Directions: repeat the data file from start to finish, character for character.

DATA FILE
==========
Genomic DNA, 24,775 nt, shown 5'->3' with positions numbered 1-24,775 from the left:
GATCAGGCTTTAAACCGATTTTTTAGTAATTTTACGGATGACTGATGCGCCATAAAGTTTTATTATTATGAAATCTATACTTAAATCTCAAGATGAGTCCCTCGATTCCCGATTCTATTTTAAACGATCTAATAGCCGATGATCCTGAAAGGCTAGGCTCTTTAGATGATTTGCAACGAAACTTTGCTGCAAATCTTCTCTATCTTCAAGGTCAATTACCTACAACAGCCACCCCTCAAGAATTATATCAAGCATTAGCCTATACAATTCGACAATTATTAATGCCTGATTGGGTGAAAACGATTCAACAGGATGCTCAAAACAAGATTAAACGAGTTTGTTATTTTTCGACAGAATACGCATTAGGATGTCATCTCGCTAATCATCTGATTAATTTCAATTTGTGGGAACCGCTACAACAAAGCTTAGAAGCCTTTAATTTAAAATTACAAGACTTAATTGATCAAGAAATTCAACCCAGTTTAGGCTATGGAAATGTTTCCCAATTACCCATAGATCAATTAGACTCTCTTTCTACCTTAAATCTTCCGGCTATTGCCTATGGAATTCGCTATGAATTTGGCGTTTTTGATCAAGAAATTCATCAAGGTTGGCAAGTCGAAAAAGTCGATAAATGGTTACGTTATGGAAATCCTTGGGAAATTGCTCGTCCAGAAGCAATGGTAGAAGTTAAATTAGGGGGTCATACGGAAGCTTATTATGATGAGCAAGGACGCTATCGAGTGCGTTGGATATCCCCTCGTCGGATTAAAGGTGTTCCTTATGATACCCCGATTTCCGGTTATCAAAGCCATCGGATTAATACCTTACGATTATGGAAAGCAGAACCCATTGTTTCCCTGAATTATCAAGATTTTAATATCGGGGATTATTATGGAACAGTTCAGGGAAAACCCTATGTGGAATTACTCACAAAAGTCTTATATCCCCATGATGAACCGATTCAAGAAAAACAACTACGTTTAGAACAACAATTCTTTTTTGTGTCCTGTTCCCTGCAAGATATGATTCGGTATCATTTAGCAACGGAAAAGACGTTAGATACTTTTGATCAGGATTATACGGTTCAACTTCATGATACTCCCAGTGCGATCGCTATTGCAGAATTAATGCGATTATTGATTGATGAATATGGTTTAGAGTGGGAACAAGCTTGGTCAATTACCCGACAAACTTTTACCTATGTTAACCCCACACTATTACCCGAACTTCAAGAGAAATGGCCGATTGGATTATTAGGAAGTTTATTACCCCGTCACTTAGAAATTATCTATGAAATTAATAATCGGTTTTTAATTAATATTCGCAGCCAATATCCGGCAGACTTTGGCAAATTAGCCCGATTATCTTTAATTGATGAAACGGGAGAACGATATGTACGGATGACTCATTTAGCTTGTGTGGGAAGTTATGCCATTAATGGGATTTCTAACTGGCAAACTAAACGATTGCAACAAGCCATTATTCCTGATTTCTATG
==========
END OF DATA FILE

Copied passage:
Genomic DNA, 24,775 nt, shown 5'->3' with positions numbered 1-24,775 from the left:
GATCAGGCTTTAAACCGATTTTTTAGTAATTTTACGGATGACTGATGCGCCATAAAGTTTTATTATTATGAAATCTATACTTAAATCTCAAGATGAGTCCCTCGATTCCCGATTCTATTTTAAACGATCTAATAGCCGATGATCCTGAAAGGCTAGGCTCTTTAGATGATTTGCAACGAAACTTTGCTGCAAATCTTCTCTATCTTCAAGGTCAATTACCTACAACAGCCACCCCTCAAGAATTATATCAAGCATTAGCCTATACAATTCGACAATTATTAATGCCTGATTGGGTGAAAACGATTCAACAGGATGCTCAAAACAAGATTAAACGAGTTTGTTATTTTTCGACAGAATACGCATTAGGATGTCATCTCGCTAATCATCTGATTAATTTCAATTTGTGGGAACCGCTACAACAAAGCTTAGAAGCCTTTAATTTAAAATTACAAGACTTAATTGATCAAGAAATTCAACCCAGTTTAGGCTATGGAAATGTTTCCCAATTACCCATAGATCAATTAGACTCTCTTTCTACCTTAAATCTTCCGGCTATTGCCTATGGAATTCGCTATGAATTTGGCGTTTTTGATCAAGAAATTCATCAAGGTTGGCAAGTCGAAAAAGTCGATAAATGGTTACGTTATGGAAATCCTTGGGAAATTGCTCGTCCAGAAGCAATGGTAGAAGTTAAATTAGGGGGTCATACGGAAGCTTATTATGATGAGCAAGGACGCTATCGAGTGCGTTGGATATCCCCTCGTCGGATTAAAGGTGTTCCTTATGATACCCCGATTTCCGGTTATCAAAGCCATCGGATTAATACCTTACGATTATGGAAAGCAGAACCCATTGTTTCCCTGAATTATCAAGATTTTAATATCGGGGATTATTATGGAACAGTTCAGGGAAAACCCTATGTGGAATTACTCACAAAAGTCTTATATCCCCATGATGAACCGATTCAAGAAAAACAACTACGTTTAGAACAACAATTCTTTTTTGTGTCCTGTTCCCTGCAAGATATGATTCGGTATCATTTAGCAACGGAAAAGACGTTAGATACTTTTGATCAGGATTATACGGTTCAACTTCATGATACTCCCAGTGCGATCGCTATTGCAGAATTAATGCGATTATTGATTGATGAATATGGTTTAGAGTGGGAACAAGCTTGGTCAATTACCCGACAAACTTTTACCTATGTTAACCCCACACTATTACCCGAACTTCAAGAGAAATGGCCGATTGGATTATTAGGAAGTTTATTACCCCGTCACTTAGAAATTATCTATGAAATTAATAATCGGTTTTTAATTAATATTCGCAGCCAATATCCGGCAGACTTTGGCAAATTAGCCCGATTATCTTTAATTGATGAAACGGGAGAACGATATGTACGGATGACTCATTTAGCTTGTGTGGGAAGTTATGCCATTAATGGGATTTCTAACTGGCAAACTAAACGATTGCAACAAGCCATTATTCCTGATTTCTATG